The entrance was, as you might expect for a building missing its other half, obvious and easy: most of the doors are unlocked, and failing that, you can just go in at the county line where the demolition ends. We chose the front door of the pain clinic, and found mostly gutted rooms reeking of rot and festooned with black mold. Not exactly the best start to a place, so we moved on quickly from there…

The mold stopped almost immediately, along with the drop ceilings and flimsy drywall, and we found ourselves in an old, nonspecific factory.

Bits and pieces of just about everything ended up in this basement. There were an exceptional proportion of Christmas decorations, screen printing equipment, and rotting little league sports jerseys.

Upstairs seemed to have changed very little since the textile mill or gun factory days, other than the machinery being removed, and maybe one or two more coats of paint in the last century. Judging by the institutional green, it’s been a while…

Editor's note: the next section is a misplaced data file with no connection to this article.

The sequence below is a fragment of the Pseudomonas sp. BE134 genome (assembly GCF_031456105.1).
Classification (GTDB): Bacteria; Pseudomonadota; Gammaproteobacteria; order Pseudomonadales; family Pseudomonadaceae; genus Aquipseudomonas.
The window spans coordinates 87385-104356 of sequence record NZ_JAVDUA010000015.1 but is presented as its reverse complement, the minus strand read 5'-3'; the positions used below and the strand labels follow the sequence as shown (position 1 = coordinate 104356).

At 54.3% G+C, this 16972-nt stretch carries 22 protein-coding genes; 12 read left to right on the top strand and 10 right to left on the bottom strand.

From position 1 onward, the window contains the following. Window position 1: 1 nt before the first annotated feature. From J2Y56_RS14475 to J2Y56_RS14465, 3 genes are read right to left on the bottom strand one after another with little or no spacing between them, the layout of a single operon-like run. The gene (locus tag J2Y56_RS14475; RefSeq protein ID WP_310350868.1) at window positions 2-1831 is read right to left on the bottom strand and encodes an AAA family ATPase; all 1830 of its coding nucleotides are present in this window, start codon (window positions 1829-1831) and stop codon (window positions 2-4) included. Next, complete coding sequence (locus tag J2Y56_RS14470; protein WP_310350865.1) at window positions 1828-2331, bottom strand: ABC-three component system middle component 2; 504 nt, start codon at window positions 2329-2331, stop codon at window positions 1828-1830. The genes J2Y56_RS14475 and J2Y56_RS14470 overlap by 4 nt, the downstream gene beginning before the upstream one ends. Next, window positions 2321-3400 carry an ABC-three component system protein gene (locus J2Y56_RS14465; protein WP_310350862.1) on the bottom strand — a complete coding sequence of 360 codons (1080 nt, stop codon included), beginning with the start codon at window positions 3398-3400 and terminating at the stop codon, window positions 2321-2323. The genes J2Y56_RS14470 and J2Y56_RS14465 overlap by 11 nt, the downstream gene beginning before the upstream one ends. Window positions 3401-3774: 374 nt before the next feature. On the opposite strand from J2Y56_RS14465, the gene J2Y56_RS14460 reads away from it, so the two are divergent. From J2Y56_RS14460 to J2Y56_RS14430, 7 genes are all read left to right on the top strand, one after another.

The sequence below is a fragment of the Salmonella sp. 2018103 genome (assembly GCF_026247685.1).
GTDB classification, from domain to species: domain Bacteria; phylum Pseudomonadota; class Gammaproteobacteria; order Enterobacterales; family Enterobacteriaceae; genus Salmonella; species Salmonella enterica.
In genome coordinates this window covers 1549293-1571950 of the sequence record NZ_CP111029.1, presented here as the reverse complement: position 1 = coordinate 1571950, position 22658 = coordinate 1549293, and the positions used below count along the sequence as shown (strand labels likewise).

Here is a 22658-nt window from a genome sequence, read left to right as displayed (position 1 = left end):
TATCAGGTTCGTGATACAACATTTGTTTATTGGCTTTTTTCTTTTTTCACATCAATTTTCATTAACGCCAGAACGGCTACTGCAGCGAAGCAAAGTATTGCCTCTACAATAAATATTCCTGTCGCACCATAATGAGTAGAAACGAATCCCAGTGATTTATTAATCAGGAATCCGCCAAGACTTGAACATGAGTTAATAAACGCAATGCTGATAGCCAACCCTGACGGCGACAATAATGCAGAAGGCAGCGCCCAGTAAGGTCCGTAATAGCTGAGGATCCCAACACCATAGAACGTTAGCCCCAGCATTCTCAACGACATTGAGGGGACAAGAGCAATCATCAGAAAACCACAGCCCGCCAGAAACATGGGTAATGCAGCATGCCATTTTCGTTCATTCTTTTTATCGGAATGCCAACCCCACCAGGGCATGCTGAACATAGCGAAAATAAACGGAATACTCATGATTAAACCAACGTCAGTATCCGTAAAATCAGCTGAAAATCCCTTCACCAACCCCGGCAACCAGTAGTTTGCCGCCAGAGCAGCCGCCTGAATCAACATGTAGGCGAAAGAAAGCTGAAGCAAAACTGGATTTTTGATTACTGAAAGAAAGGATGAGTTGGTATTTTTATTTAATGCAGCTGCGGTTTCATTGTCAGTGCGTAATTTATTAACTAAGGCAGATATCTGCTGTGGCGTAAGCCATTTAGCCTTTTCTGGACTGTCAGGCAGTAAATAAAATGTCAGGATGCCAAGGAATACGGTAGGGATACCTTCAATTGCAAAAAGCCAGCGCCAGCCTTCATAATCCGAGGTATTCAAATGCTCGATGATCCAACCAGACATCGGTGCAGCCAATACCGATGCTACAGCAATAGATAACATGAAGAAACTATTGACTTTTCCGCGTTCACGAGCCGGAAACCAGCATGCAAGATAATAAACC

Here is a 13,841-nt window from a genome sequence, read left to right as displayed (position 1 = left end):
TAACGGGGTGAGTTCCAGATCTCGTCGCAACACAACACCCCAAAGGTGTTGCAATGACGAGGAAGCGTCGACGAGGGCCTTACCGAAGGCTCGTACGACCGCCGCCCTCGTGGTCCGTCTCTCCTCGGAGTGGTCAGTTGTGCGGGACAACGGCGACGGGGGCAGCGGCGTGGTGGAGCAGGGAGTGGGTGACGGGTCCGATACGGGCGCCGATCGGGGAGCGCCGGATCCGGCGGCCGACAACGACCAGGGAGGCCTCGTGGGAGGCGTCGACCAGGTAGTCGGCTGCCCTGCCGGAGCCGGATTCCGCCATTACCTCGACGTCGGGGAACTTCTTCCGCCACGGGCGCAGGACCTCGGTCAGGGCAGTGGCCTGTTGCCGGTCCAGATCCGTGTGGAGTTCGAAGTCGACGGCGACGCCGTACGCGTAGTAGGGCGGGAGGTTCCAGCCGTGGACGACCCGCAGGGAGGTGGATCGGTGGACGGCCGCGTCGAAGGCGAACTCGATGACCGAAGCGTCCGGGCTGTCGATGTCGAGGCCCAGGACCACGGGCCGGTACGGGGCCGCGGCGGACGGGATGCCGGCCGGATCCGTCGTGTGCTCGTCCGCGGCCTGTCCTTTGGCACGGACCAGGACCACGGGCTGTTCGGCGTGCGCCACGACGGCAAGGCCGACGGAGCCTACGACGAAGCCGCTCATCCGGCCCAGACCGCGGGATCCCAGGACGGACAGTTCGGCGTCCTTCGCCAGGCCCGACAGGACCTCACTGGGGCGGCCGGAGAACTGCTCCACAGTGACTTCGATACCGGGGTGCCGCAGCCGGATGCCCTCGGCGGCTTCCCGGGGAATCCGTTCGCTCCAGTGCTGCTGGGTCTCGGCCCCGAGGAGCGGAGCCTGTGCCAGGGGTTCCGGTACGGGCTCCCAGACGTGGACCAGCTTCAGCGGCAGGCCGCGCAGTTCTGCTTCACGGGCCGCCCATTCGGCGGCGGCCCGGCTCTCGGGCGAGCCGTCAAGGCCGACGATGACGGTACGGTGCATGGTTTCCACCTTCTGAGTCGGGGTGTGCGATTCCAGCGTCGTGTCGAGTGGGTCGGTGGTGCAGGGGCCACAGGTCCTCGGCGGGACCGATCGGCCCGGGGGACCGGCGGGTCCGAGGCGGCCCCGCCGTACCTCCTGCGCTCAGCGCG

They must have had some leftovers from Adler?

And from Sykes… ever seen a rhomboidal doorway before?

Looking out at the county line, and the missing Herkimer portion of the building… as huge as it is, it used to be almost twice the size!

Headed toward the intact part of the building, we wandered into the former mall area. To help those who inevitably get lost in the place, the hallways were designated yellow, orange, and red routes, and decorated as such — the missing part of the building may have had the green and blue sections. Advertising signs like this for stores and restaurants within the same mall appeared at most of the hallway intersections.

There were also outer (service?) corridors, which are more exposed to the elements